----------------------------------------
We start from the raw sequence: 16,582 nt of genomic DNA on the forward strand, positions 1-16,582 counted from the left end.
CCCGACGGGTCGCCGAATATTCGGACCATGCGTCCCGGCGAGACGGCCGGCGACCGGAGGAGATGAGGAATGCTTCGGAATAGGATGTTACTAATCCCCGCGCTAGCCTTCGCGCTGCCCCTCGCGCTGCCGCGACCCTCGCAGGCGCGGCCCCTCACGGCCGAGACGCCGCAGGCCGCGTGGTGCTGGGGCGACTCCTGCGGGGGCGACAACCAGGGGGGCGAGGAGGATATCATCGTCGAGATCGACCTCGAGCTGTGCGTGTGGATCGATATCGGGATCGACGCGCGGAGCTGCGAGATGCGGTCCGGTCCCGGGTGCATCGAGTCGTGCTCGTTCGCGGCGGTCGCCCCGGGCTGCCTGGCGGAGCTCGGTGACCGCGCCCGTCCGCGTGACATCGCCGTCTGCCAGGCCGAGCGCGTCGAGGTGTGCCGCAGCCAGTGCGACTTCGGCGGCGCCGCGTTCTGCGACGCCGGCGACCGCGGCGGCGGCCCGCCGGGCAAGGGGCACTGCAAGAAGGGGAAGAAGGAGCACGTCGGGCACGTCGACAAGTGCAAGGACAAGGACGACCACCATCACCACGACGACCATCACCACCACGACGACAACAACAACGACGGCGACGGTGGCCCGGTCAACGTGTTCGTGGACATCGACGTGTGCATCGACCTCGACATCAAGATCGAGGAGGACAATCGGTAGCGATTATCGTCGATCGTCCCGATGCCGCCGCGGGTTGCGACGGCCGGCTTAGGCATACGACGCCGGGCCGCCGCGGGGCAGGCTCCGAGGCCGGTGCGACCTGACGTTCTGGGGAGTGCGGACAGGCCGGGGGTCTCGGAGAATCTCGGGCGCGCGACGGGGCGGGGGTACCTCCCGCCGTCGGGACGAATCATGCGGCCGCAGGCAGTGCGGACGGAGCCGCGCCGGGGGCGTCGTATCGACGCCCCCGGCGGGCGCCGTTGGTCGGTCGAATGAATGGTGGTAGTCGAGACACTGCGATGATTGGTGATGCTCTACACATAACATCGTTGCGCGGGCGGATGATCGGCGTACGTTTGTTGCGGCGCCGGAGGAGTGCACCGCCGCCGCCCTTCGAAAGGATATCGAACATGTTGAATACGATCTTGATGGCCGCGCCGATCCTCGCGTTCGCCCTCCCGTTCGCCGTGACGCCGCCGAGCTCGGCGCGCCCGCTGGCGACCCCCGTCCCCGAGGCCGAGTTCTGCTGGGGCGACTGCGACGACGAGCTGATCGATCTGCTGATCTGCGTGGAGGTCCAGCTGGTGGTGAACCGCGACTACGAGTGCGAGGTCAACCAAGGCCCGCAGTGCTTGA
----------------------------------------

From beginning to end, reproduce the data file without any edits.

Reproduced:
We start from the raw sequence: 16,582 nt of genomic DNA on the forward strand, positions 1-16,582 counted from the left end.
CCCGACGGGTCGCCGAATATTCGGACCATGCGTCCCGGCGAGACGGCCGGCGACCGGAGGAGATGAGGAATGCTTCGGAATAGGATGTTACTAATCCCCGCGCTAGCCTTCGCGCTGCCCCTCGCGCTGCCGCGACCCTCGCAGGCGCGGCCCCTCACGGCCGAGACGCCGCAGGCCGCGTGGTGCTGGGGCGACTCCTGCGGGGGCGACAACCAGGGGGGCGAGGAGGATATCATCGTCGAGATCGACCTCGAGCTGTGCGTGTGGATCGATATCGGGATCGACGCGCGGAGCTGCGAGATGCGGTCCGGTCCCGGGTGCATCGAGTCGTGCTCGTTCGCGGCGGTCGCCCCGGGCTGCCTGGCGGAGCTCGGTGACCGCGCCCGTCCGCGTGACATCGCCGTCTGCCAGGCCGAGCGCGTCGAGGTGTGCCGCAGCCAGTGCGACTTCGGCGGCGCCGCGTTCTGCGACGCCGGCGACCGCGGCGGCGGCCCGCCGGGCAAGGGGCACTGCAAGAAGGGGAAGAAGGAGCACGTCGGGCACGTCGACAAGTGCAAGGACAAGGACGACCACCATCACCACGACGACCATCACCACCACGACGACAACAACAACGACGGCGACGGTGGCCCGGTCAACGTGTTCGTGGACATCGACGTGTGCATCGACCTCGACATCAAGATCGAGGAGGACAATCGGTAGCGATTATCGTCGATCGTCCCGATGCCGCCGCGGGTTGCGACGGCCGGCTTAGGCATACGACGCCGGGCCGCCGCGGGGCAGGCTCCGAGGCCGGTGCGACCTGACGTTCTGGGGAGTGCGGACAGGCCGGGGGTCTCGGAGAATCTCGGGCGCGCGACGGGGCGGGGGTACCTCCCGCCGTCGGGACGAATCATGCGGCCGCAGGCAGTGCGGACGGAGCCGCGCCGGGGGCGTCGTATCGACGCCCCCGGCGGGCGCCGTTGGTCGGTCGAATGAATGGTGGTAGTCGAGACACTGCGATGATTGGTGATGCTCTACACATAACATCGTTGCGCGGGCGGATGATCGGCGTACGTTTGTTGCGGCGCCGGAGGAGTGCACCGCCGCCGCCCTTCGAAAGGATATCGAACATGTTGAATACGATCTTGATGGCCGCGCCGATCCTCGCGTTCGCCCTCCCGTTCGCCGTGACGCCGCCGAGCTCGGCGCGCCCGCTGGCGACCCCCGTCCCCGAGGCCGAGTTCTGCTGGGGCGACTGCGACGACGAGCTGATCGATCTGCTGATCTGCGTGGAGGTCCAGCTGGTGGTGAACCGCGACTACGAGTGCGAGGTCAACCAAGGCCCGCAGTGCTTGA